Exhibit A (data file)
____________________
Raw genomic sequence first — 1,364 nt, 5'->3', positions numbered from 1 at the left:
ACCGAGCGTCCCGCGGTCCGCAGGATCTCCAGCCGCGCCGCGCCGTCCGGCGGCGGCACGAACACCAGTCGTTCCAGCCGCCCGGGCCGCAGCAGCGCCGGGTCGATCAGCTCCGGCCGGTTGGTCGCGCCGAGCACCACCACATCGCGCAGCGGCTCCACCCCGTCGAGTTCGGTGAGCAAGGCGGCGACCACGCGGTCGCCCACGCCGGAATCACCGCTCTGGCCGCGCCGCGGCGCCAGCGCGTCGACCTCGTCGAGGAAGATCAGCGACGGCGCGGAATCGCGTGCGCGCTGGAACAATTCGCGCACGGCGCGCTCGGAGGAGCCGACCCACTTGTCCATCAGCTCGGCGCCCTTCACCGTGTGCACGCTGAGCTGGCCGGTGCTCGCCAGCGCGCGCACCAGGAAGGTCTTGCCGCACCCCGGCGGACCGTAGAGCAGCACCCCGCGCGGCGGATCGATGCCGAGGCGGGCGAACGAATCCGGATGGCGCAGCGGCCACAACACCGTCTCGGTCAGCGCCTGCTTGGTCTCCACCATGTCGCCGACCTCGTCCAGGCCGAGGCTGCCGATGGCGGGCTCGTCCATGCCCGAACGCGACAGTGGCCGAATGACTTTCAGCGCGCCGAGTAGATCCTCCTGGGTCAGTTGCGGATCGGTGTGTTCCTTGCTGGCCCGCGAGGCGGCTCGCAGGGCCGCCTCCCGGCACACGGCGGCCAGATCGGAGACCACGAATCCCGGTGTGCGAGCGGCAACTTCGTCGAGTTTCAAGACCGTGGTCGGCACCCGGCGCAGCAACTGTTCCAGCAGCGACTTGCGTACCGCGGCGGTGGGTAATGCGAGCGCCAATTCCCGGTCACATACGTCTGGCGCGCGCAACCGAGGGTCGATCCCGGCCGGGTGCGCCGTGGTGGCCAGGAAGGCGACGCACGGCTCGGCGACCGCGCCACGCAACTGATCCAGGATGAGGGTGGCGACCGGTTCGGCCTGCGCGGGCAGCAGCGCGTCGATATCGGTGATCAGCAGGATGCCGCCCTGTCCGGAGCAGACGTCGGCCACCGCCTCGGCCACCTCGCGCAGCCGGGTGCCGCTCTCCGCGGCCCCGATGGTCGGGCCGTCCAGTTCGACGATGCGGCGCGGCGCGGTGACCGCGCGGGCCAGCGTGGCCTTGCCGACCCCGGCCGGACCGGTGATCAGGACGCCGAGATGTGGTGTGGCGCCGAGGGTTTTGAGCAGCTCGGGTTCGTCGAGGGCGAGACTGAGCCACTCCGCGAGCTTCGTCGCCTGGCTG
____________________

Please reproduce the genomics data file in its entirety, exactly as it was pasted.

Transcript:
Raw genomic sequence first — 1,364 nt, 5'->3', positions numbered from 1 at the left:
ACCGAGCGTCCCGCGGTCCGCAGGATCTCCAGCCGCGCCGCGCCGTCCGGCGGCGGCACGAACACCAGTCGTTCCAGCCGCCCGGGCCGCAGCAGCGCCGGGTCGATCAGCTCCGGCCGGTTGGTCGCGCCGAGCACCACCACATCGCGCAGCGGCTCCACCCCGTCGAGTTCGGTGAGCAAGGCGGCGACCACGCGGTCGCCCACGCCGGAATCACCGCTCTGGCCGCGCCGCGGCGCCAGCGCGTCGACCTCGTCGAGGAAGATCAGCGACGGCGCGGAATCGCGTGCGCGCTGGAACAATTCGCGCACGGCGCGCTCGGAGGAGCCGACCCACTTGTCCATCAGCTCGGCGCCCTTCACCGTGTGCACGCTGAGCTGGCCGGTGCTCGCCAGCGCGCGCACCAGGAAGGTCTTGCCGCACCCCGGCGGACCGTAGAGCAGCACCCCGCGCGGCGGATCGATGCCGAGGCGGGCGAACGAATCCGGATGGCGCAGCGGCCACAACACCGTCTCGGTCAGCGCCTGCTTGGTCTCCACCATGTCGCCGACCTCGTCCAGGCCGAGGCTGCCGATGGCGGGCTCGTCCATGCCCGAACGCGACAGTGGCCGAATGACTTTCAGCGCGCCGAGTAGATCCTCCTGGGTCAGTTGCGGATCGGTGTGTTCCTTGCTGGCCCGCGAGGCGGCTCGCAGGGCCGCCTCCCGGCACACGGCGGCCAGATCGGAGACCACGAATCCCGGTGTGCGAGCGGCAACTTCGTCGAGTTTCAAGACCGTGGTCGGCACCCGGCGCAGCAACTGTTCCAGCAGCGACTTGCGTACCGCGGCGGTGGGTAATGCGAGCGCCAATTCCCGGTCACATACGTCTGGCGCGCGCAACCGAGGGTCGATCCCGGCCGGGTGCGCCGTGGTGGCCAGGAAGGCGACGCACGGCTCGGCGACCGCGCCACGCAACTGATCCAGGATGAGGGTGGCGACCGGTTCGGCCTGCGCGGGCAGCAGCGCGTCGATATCGGTGATCAGCAGGATGCCGCCCTGTCCGGAGCAGACGTCGGCCACCGCCTCGGCCACCTCGCGCAGCCGGGTGCCGCTCTCCGCGGCCCCGATGGTCGGGCCGTCCAGTTCGACGATGCGGCGCGGCGCGGTGACCGCGCGGGCCAGCGTGGCCTTGCCGACCCCGGCCGGACCGGTGATCAGGACGCCGAGATGTGGTGTGGCGCCGAGGGTTTTGAGCAGCTCGGGTTCGTCGAGGGCGAGACTGAGCCACTCCGCGAGCTTCGTCGCCTGGCTG